I want to be loved, I wish someone would love me, I hope someone someday will love me.  But I guess those things are pretty intangible; without a real person in a real time and in a real place, hopes and desires are for indeterminate objects, for imaginary things.  When I’m interested in someone, I want them to love me, which in my case means I want them to treat me like I matter, that I’m important to them, that they care about me.

The therapist says I expect them to do this – even in the face of overwhelming evidence that, at least in this one case, the person I care about is incapable of doing this for me.  I don’t know that I expect them to do this, I thought to myself – I want them to do this, I hope they will see how much I want this and that they will give me this – but to say I expect them to do this doesn’t feel quite right.

For hope springs eternal, right?  In novitiate, in one of my spiritual guidance interviews with the novice masters, one of them told me that I seemed to be someone without hope.  And at that time, I said yes, you’re quite right – I wasn’t very hopeful about anything at that time.  I experienced the majority of my life as though I was invisible, that people either didn’t see or didn’t care about whether I was happy, or sad, or anything else.  I hung on to the master’s comment as if it were a life preserver – its immediate effect was that someone DID see me (even if they didn’t care about me) and that just maybe, as contradictory as it sounds, the way out my hopelessness was to be hopeful.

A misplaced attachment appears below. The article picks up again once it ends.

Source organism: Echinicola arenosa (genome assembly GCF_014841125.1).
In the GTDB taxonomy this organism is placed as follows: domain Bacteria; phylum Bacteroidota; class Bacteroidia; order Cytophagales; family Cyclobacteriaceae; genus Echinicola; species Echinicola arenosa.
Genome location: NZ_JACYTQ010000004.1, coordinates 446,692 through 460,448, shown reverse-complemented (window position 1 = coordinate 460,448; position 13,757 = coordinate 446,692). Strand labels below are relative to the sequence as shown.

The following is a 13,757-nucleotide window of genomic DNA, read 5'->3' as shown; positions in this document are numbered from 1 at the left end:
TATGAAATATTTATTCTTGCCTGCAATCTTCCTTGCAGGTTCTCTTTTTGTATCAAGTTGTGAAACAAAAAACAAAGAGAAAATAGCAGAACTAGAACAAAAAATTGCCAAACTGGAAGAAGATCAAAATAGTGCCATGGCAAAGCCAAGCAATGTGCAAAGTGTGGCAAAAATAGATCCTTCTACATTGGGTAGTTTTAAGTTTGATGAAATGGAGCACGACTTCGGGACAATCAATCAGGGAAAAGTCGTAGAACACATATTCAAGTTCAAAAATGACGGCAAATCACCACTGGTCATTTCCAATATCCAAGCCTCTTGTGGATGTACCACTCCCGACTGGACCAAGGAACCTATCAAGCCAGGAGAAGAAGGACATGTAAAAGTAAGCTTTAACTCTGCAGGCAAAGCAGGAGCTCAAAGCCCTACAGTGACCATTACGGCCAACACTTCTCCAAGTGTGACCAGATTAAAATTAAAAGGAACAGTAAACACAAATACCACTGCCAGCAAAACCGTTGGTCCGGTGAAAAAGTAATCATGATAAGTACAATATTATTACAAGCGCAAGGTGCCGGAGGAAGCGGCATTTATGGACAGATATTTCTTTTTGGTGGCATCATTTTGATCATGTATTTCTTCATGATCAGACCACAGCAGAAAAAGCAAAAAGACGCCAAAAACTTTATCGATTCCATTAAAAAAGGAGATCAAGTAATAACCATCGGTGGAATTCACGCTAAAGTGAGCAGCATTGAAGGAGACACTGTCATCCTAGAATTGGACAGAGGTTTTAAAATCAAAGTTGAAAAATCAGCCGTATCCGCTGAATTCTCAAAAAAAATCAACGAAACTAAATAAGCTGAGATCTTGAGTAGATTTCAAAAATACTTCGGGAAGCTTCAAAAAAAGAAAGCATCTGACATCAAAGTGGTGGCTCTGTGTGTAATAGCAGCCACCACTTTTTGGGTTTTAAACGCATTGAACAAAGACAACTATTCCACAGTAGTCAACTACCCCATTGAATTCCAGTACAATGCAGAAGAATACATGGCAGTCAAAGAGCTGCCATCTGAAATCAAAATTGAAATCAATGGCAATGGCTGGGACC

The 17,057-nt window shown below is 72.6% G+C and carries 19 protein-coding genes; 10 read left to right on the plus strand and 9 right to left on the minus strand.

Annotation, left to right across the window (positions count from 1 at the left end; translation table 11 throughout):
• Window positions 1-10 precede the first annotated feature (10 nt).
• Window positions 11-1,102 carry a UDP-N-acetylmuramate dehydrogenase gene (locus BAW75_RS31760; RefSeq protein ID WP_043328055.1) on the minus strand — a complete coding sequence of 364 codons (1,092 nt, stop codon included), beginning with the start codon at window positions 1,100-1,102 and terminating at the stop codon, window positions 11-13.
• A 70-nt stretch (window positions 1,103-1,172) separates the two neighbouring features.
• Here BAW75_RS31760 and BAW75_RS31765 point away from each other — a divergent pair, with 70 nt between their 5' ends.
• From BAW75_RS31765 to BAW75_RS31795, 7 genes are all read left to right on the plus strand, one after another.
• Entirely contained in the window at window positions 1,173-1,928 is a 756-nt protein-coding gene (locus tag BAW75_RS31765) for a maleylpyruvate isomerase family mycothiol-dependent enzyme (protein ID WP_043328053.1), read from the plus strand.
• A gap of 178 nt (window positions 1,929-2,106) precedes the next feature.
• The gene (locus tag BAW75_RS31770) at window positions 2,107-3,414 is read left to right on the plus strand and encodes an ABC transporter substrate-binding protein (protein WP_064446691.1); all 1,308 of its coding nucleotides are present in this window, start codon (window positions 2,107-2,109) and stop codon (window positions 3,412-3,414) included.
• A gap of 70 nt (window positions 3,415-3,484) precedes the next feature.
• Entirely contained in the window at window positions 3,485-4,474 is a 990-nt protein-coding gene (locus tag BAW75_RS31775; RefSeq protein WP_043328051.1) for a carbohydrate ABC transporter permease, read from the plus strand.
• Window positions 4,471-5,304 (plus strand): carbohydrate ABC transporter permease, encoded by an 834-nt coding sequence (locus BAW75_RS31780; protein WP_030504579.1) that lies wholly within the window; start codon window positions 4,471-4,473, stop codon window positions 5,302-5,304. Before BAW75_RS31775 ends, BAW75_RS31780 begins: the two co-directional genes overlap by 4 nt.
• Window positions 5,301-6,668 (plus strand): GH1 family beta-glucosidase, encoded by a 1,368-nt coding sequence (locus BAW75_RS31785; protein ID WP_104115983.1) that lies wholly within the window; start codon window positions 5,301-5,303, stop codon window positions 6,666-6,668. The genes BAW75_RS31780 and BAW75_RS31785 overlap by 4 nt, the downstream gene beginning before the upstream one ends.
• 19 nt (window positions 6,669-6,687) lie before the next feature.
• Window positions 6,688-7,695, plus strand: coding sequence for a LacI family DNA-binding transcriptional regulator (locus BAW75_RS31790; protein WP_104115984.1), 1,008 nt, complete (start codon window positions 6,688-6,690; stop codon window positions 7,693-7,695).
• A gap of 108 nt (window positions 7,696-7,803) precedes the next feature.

Doing that on my own was incredibly difficult – antidepressants like Prozac and later selective serotonin reuptake inhibiting prescriptions helped deal with the neurophysiological part of the hurdle.  Slowly but surely, a hopeless person was becoming hopeful in spite of their hopelessness, not unlike an overweight person loses weight in spite of being obese.  There are real physical and psychological barriers that stand in the way of getting better, feeling better.

So, right or wrong, I believe in the power of hope.  In the course of my life, I have hoped that, sooner or later, someone I loved would love me, I would become a teacher, I would become a priest, my mother would love me.  But when do you decide to say, “no, I’ve tried, and it’s just not working”?  When do you realize that you’ve only been fooling yourself, that it’s time to throw in the towel, that it’s time to quit?